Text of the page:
Commercial Property Deals Plunge Nearly 40% In Asia Pacific
HONG KONG – Real estate experts believe that the region’s commercial real estate market is unlikely to see a robust recovery anytime soon, reported The South China Morning Post (SCMP) on Tuesday (6 October).
The virus outbreak has dealt a heavy blow to Asia Pacific’s commercial property sector, with overall deal value plunging by almost 40 percent during the 12 months to September, while transaction numbers slumped by nearly 33 percent, data from Real Capital Analytics show.
Desmond Sim, CBRE’s Research Head for Singapore and Southeast Asia, said everyone has adopted a cautious stance, particularly property investors.
“We have to say that no (market) is fully back to normal from COVID-19, as GDP was impacted and the way we work has changed. Certain markets in Asia have been affected gravely, including hospitality, retail, and office.”
In fact, CBRE’s figures revealed that commercial property investment volume in Asia Pacific plummeted by 48 percent to US$17 billion in Q2 2020 on an annual basis after a 51 percent freefall during the first quarter.
The real estate consultancy attributed the sharp decline to lockdown measures and travel restrictions, both of which impeded cross-border transactions.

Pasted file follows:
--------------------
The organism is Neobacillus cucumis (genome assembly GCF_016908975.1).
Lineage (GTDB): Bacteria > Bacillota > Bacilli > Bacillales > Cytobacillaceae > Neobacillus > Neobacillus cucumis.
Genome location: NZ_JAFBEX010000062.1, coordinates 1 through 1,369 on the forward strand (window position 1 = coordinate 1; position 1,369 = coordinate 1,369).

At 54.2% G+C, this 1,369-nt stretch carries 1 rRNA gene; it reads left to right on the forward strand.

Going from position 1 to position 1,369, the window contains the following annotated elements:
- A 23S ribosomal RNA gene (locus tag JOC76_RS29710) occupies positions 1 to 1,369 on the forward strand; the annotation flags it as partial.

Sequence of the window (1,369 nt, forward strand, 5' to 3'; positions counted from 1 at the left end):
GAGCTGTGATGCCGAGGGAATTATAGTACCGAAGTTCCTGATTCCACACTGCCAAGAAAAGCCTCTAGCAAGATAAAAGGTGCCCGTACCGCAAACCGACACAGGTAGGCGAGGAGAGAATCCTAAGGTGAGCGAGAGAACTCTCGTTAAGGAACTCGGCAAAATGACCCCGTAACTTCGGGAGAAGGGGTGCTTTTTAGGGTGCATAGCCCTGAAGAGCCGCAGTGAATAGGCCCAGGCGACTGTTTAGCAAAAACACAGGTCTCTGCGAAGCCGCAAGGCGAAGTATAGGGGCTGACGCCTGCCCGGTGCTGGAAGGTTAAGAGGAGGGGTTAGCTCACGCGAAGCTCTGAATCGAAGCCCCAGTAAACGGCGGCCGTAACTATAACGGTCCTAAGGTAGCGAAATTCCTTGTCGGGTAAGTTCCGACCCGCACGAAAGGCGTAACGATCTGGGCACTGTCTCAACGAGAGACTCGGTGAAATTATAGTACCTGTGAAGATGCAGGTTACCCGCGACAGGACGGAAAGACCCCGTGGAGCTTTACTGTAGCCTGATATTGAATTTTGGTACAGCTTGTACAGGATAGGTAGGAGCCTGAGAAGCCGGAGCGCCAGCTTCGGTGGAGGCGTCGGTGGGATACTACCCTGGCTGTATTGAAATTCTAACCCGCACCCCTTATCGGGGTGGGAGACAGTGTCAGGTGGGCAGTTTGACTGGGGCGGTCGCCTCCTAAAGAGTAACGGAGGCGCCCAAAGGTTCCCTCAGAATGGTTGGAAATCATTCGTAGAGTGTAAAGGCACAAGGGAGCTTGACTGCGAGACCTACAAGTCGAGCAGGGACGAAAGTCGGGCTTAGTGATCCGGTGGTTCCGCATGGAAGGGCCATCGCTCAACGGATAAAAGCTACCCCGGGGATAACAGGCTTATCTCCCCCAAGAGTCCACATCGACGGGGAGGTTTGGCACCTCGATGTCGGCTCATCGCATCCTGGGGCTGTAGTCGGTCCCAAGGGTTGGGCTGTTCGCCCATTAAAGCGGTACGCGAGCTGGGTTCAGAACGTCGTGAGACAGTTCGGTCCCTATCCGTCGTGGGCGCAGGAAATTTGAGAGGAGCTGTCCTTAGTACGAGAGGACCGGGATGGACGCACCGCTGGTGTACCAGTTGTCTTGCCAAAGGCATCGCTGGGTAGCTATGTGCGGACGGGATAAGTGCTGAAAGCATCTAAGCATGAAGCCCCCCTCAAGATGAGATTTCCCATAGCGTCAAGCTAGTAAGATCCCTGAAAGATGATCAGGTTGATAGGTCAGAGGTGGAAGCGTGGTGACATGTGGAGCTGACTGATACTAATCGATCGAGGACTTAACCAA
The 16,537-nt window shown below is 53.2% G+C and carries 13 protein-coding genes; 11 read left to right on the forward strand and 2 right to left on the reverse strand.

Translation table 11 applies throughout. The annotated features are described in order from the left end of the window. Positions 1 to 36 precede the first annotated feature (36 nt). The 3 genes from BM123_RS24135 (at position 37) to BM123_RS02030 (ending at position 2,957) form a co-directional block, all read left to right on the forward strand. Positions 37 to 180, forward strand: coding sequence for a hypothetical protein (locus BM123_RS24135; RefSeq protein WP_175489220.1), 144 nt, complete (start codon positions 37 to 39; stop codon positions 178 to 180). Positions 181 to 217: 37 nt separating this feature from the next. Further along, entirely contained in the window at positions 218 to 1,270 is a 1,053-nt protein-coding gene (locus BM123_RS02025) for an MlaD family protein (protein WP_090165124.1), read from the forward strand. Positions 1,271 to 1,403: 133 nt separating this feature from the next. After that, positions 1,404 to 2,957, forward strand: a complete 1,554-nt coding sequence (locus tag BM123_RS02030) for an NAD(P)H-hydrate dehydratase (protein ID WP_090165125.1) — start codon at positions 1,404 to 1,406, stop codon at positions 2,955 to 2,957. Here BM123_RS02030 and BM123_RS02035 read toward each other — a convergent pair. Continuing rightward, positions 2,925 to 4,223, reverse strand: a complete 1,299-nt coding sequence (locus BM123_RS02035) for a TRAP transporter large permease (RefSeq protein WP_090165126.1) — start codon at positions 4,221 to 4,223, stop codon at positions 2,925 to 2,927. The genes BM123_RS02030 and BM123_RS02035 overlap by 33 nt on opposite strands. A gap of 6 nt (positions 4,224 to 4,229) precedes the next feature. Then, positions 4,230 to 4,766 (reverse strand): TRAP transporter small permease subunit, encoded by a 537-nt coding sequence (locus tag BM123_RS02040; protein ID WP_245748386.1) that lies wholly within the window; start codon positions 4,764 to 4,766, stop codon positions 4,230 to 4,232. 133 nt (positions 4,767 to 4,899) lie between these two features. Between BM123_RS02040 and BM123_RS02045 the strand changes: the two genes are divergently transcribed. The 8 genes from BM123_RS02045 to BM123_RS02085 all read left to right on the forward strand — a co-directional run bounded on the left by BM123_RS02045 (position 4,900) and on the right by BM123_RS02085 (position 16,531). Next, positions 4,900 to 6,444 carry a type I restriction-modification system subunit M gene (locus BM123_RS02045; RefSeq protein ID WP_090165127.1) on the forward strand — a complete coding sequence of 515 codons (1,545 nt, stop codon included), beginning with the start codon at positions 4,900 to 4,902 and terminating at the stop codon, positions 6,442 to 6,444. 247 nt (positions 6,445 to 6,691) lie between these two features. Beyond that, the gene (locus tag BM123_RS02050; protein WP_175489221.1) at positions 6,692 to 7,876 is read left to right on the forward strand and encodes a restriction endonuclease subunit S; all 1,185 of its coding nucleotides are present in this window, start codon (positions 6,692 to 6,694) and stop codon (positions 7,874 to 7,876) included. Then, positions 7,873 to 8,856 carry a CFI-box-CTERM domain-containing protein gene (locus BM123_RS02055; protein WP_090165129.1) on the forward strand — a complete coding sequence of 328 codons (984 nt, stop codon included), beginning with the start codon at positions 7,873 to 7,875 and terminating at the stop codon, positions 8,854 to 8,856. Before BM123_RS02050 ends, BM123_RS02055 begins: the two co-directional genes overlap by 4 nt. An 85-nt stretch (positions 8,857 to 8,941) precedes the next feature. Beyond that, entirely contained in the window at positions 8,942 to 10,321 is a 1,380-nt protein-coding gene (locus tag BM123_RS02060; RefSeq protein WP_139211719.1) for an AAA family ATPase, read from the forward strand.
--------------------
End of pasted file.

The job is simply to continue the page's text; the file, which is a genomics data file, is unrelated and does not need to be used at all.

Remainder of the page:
Market watchers noted that property investors have especially shunned retail assets in countries with prolonged lockdowns and resurgent COVID-19 cases.
“As (REITs), we are always looking for new assets. But we all see that the market has been very quiet, which is mainly due to low rental yields and rising vacancy,” said Justina Chiu, CEO of Fortune REIT, which operates 16 shopping centres in Hong Kong.
Due to the absence of tourists, retail sales in Hong Kong have fallen for 18 straight months, based on government data. Retail sales only reached HK$187 billion (US$24 billion) during the 12 months to July. This translates to HK$26.7 billion per month versus an average of HK$36 billion a month in the previous year.
“Tenants’ income was gravely affected by COVID-19 and as a result the portion of rents calculated on a tenant’s retail sales dropped sharply,” said Credit Suisse real estate analyst Chen Jianping.
“Meanwhile, the basic rent, the fixed part, dipped 24 percent below the average rent in 2018. As a whole, it has affected landlords’ income for the next one to two years.”
Nonetheless, there was better activity in September compared to August, with mainland China, Hong Kong, Japan, Singapore and the rest of the ASEAN region all witnessing higher site visits and more inquiries from would-be tenants.
“It is very unlikely a full recovery will happen soon as right now most of the markets are still locked by travel restrictions, and consumption is still pretty local, with (people purchasing only) necessity goods. We really need to wait until travel restrictions are lifted,” added Chiu.